But how would she fare in the new scoring format, with judges now looking for overall impression in a 30-minute jam session? Adding to the pressure, Sharpe had suffered a concussion in September 2019 and only just returned to competition after having to miss the first two World Cup events of the season.


Rising to the challenge, Sharpe soared higher than her competitors, stringing together right side 900, flair, huge 360 to fakie into a switch 360 and a 10’2” huge left 900 tail-grab on her first run. After combining high-flying 900s both ways and a technical switch 360 in a run, she concluded her last run of the night with an 11’2” high, fully inverted 1080. But Sharpeultimately had to settle for the bronze medal, as the judges named Estonia’s Kelly Sildaru the winner of the jam session.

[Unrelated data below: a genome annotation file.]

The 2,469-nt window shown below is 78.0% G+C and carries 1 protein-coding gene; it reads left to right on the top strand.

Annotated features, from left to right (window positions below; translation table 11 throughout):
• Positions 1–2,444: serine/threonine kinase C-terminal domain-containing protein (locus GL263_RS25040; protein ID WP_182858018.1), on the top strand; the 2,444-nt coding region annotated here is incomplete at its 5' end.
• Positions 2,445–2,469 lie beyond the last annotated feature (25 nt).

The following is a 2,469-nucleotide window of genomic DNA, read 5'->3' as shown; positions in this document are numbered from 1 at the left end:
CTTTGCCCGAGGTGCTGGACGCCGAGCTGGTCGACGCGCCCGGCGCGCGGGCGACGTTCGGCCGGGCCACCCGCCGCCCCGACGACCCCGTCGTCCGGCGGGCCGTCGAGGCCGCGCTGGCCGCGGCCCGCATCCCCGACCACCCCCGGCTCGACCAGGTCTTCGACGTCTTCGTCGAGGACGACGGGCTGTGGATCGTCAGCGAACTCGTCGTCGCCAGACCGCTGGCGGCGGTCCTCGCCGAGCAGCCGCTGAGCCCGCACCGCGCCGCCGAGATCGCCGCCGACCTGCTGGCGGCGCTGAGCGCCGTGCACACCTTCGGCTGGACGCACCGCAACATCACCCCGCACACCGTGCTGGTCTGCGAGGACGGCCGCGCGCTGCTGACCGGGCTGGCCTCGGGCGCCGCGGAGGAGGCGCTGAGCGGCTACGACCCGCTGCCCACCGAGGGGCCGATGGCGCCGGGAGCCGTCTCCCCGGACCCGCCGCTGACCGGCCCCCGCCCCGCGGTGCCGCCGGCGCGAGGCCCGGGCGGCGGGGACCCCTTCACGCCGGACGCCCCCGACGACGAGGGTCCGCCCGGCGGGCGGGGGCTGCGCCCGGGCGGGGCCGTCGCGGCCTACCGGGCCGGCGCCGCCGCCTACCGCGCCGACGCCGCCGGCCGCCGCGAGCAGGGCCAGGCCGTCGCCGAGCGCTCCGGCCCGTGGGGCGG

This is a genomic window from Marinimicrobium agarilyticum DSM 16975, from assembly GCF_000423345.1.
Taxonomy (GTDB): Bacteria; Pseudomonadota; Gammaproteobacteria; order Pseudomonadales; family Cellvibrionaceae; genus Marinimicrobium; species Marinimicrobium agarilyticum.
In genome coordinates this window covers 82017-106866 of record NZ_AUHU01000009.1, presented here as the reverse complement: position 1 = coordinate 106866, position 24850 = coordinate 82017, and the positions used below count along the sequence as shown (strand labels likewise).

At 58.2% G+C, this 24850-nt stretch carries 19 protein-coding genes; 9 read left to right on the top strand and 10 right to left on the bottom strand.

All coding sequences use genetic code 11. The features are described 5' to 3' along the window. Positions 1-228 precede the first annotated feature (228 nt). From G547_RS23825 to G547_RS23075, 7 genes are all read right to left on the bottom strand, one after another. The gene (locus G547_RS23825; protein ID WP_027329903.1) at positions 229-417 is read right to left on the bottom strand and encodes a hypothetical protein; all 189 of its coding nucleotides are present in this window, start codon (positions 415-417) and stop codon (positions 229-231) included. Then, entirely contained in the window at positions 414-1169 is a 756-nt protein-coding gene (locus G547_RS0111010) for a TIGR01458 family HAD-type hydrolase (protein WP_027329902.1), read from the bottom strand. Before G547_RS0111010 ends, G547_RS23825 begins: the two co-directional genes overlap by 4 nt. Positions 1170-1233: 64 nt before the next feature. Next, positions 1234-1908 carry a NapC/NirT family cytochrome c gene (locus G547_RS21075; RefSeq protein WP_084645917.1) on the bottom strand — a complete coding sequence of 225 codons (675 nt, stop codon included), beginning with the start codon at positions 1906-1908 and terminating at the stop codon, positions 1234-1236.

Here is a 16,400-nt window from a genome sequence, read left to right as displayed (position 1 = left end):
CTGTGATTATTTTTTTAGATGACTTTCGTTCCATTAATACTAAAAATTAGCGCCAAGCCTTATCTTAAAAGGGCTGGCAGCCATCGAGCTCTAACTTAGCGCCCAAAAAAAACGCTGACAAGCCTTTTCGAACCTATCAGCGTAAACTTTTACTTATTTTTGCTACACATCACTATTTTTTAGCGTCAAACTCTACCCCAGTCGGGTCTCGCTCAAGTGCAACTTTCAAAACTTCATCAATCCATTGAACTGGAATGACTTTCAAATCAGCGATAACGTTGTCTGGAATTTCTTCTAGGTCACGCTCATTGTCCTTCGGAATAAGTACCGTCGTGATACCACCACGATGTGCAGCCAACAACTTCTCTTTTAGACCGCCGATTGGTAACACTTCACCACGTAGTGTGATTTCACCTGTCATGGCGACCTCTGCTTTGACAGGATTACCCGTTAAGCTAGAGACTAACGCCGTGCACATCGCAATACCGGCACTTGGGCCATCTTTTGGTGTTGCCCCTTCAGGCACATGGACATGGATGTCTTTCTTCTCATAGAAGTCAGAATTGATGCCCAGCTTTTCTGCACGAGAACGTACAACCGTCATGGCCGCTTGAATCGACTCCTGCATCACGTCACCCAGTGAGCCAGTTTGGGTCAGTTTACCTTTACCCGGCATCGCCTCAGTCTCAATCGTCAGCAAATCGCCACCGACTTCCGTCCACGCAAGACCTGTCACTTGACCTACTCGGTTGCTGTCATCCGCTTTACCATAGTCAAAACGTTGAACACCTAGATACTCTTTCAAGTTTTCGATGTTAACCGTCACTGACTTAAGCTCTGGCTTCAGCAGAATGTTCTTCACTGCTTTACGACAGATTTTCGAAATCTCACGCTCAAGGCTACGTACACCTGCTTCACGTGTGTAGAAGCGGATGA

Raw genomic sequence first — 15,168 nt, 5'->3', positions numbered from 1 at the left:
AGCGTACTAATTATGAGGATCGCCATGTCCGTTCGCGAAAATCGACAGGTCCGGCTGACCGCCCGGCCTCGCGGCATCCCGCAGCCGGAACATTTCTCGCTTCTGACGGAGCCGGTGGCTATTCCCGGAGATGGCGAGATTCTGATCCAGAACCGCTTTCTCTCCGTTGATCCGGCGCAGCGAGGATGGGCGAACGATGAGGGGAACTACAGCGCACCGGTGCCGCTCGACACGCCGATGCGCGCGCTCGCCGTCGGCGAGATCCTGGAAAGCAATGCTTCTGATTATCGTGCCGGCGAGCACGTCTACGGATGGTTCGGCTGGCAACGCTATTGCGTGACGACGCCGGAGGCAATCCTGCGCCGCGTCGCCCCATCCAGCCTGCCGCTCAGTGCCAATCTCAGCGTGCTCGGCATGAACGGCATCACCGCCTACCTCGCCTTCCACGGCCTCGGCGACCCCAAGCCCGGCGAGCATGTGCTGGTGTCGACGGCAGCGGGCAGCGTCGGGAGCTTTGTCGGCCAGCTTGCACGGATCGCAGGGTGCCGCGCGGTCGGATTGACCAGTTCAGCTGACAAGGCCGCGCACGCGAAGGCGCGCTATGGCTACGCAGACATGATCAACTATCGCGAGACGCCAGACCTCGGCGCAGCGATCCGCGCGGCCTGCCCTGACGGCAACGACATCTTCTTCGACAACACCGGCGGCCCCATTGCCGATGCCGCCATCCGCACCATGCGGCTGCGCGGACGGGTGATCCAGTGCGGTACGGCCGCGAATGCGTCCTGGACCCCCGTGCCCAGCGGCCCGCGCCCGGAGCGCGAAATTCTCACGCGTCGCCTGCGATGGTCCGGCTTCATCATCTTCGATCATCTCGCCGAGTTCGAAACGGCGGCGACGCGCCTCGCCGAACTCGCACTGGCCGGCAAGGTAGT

Saturday night’s Ski SuperPipe bronze is Cassie Sharpe’s fourth X Games medal (2 gold, 2 bronze). Since December 2017, Sharpe has now reached the podium at ten of twelve halfpipe events. Career milestones include gold at the 2018 Winter Olympics and X Games Aspen 2019, as well as two Crystal Globe titles for halfpipe (2018 and 2019).


Ending an epic day on a high note, Monster Energy athletes claimed two podium spots in The Real Cost Men’s Snowboard Big Air final. With Canada’s Mark McMorris as the defending gold medalist, the eight-rider final marked the return to Aspen of Monster Energy’s Max Parrot.